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Our daughter entered our life when I was 32 years old. I was in between gigs as a consultant (programmer/analyst) when we became pregnant. When our daughter was born, my thought of, “Sure I can be the breadwinner,” dwindled into “Hmmm…I’m not sure I’m okay with that.”
Thankfully, hubby was on the same page.
Throughout her childhood, I volunteered and worked a bit part-time in different roles, but my main gig was with her.
Moving ahead some years, we experienced interesting educational challenges with our daughter (our only child). Through her primary and secondary years, we have been the parents of a home schooled student, a public school student, and cyber schooled student (full and part-time cyber schooled). By early 2016, it had become apparent that considering to send our daughter to college multiple years early and more than a couple of states away was going to be an option we needed to consider.
Then, it happened. Someone said to me:
So, you and your husband will be empty nesters, next year?
Oh my. My mind went on overdrive with negative thoughts.
Comments from others were primarily to the tune of, “Wow, you get it four years early, you are so lucky.”
I hadn’t considered the empty nest. I mean, I was so busy in the details of the process (college interview, tours, FAFSA, application, etc.) that I hadn’t thought about what the following year would look like for me. Plus, I would think, “She’s not leaving home permanently, she’ll be home in the summer and breaks-,”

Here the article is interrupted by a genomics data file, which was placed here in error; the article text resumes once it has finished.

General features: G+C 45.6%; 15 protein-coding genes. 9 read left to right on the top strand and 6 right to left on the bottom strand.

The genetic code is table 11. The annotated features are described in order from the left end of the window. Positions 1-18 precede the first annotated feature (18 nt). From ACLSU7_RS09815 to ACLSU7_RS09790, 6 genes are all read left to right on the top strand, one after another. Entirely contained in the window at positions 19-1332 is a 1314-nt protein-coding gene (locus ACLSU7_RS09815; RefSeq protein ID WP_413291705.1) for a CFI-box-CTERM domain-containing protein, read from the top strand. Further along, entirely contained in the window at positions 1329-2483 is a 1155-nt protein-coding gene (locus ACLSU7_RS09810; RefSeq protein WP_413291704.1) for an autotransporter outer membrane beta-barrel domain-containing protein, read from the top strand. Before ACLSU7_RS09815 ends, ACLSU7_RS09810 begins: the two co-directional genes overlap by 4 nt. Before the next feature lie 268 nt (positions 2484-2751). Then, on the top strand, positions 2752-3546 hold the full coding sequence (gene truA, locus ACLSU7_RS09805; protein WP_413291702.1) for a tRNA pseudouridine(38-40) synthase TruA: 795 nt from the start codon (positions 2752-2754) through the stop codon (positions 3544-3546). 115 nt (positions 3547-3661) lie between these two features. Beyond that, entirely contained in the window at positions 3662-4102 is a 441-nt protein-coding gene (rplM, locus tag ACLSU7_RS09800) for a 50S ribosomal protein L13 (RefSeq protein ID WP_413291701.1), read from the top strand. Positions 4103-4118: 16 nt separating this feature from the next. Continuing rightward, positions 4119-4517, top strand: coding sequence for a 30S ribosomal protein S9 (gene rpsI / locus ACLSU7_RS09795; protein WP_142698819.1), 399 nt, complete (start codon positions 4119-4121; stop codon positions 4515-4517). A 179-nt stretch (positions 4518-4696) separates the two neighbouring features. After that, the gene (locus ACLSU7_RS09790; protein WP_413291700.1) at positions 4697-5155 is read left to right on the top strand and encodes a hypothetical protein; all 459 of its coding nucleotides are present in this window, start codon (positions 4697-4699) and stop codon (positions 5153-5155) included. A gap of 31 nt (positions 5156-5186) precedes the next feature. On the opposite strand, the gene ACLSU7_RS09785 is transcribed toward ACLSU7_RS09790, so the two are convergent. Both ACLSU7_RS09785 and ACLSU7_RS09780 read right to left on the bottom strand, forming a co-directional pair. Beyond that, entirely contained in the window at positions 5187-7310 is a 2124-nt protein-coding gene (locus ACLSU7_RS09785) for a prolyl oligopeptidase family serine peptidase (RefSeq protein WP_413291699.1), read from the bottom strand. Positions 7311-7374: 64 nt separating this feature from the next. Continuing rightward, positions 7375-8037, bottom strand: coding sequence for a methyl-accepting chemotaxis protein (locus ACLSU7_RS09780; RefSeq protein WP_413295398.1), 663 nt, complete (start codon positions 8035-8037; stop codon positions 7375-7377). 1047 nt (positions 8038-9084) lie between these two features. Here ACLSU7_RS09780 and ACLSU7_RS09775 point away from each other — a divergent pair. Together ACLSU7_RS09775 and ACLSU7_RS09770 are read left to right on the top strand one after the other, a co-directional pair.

Can We Be Real For a Minute?
You know how you say something out loud and it hits you, really hits you?
Yeah, that was this for me. “Summer and breaks. Only summer and breaks. How long is the semester? Wait, how many weeks until we see her?”
And I was cut short of the prep time by four years, so I had to become okay with ALL of it real fast. I had to stop dodging the fact that she wouldn’t be here to check on daily which allows me to be automatically included in the big things and the little things.
Well, I had work to do.
I handle things pretty well on the outside, but inside I was a mess. I did firmly believe that our daughter attending that particular school at that specific time was the right thing for her. Was it the right thing for me? I had to get to a place where I believed it was so that I could be the best friend to myself, the best wife and best mother I am capable of being.
The Best Lesson
So, I worked on it. I worked hard on it. There were, and still are, easier days and more difficult days – that is how life works, anyway, right? I now focus on leaning into the difficult days, rather than fighting them – no, it isn’t easy but it is life changing (I’ve lost
35 40 45 50 pounds as a side note!), and, now, even when I fail (because I am human), the growth in my life is crazy-incredible.
The amazing part is that it all started with my thoughts.
It is now my passion to work with mothers of high school students who are in the trenches with those empty nest comments and are having a hard time with it all. I want to help you write the next jaw-dropping amazing chapter of your life. Why not? Your life isn’t over. It is just beginning.
Get started right away with my free, seven day program: The Empty Nest: A Guide to Uncovering My Future.
Take a listen to my podcast: Your Empty Nest Coach!
Are you ready to work with me? Great! Sign-up for my program: The Empty Nest: First Steps Toward Success!
Your Empty Nest Coach